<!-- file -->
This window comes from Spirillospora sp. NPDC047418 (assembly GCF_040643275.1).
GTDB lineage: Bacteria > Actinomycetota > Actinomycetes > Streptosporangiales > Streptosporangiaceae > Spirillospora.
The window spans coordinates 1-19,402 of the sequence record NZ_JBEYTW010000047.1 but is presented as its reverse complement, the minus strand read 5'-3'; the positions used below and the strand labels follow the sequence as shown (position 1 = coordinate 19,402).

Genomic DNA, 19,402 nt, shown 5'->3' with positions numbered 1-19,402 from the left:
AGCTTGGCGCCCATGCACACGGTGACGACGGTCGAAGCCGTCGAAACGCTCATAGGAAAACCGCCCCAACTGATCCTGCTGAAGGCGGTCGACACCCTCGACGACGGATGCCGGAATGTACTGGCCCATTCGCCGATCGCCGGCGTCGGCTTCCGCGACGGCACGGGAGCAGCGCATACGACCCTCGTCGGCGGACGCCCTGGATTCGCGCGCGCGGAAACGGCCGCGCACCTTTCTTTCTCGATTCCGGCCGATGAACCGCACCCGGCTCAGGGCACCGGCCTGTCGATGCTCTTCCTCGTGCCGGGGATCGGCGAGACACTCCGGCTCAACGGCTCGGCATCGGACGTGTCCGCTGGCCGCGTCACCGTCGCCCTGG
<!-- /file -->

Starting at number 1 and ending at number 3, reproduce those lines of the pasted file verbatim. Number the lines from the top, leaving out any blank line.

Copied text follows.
This window comes from Spirillospora sp. NPDC047418 (assembly GCF_040643275.1).
GTDB lineage: Bacteria > Actinomycetota > Actinomycetes > Streptosporangiales > Streptosporangiaceae > Spirillospora.
The window spans coordinates 1-19,402 of the sequence record NZ_JBEYTW010000047.1 but is presented as its reverse complement, the minus strand read 5'-3'; the positions used below and the strand labels follow the sequence as shown (position 1 = coordinate 19,402).